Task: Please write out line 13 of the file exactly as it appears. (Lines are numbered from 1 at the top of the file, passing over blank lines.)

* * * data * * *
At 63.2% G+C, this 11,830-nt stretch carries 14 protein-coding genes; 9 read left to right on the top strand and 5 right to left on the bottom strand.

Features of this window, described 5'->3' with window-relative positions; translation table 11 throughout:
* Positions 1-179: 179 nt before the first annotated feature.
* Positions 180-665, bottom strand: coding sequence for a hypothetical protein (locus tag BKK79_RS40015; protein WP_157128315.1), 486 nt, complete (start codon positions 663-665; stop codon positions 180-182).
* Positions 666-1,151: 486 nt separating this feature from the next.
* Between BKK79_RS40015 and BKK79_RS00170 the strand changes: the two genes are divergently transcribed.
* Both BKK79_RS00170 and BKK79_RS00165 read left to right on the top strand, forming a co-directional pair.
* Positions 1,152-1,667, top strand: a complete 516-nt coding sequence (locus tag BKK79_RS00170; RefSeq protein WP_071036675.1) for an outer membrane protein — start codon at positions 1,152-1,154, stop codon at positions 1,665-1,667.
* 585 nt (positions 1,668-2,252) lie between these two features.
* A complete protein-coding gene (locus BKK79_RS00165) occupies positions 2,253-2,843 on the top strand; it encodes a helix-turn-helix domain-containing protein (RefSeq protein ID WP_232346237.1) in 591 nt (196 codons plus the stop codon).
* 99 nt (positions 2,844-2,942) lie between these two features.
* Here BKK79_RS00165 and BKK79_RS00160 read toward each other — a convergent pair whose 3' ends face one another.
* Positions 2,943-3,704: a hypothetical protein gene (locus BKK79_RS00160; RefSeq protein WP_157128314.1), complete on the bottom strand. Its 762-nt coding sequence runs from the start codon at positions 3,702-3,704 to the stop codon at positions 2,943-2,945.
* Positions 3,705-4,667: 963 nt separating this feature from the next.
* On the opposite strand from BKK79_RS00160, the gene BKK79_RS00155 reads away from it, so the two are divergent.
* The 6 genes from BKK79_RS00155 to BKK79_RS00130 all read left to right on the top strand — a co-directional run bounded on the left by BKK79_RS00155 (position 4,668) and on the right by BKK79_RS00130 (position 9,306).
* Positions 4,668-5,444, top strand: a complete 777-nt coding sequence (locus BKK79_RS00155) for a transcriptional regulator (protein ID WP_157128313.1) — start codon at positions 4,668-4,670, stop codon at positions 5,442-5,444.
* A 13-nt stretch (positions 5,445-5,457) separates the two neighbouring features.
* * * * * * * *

* Positions 2,943-3,704: a hypothetical protein gene (locus BKK79_RS00160; RefSeq protein WP_157128314.1), complete on the bottom strand. Its 762-nt coding sequence runs from the start codon at positions 3,702-3,704 to the stop codon at positions 2,943-2,945.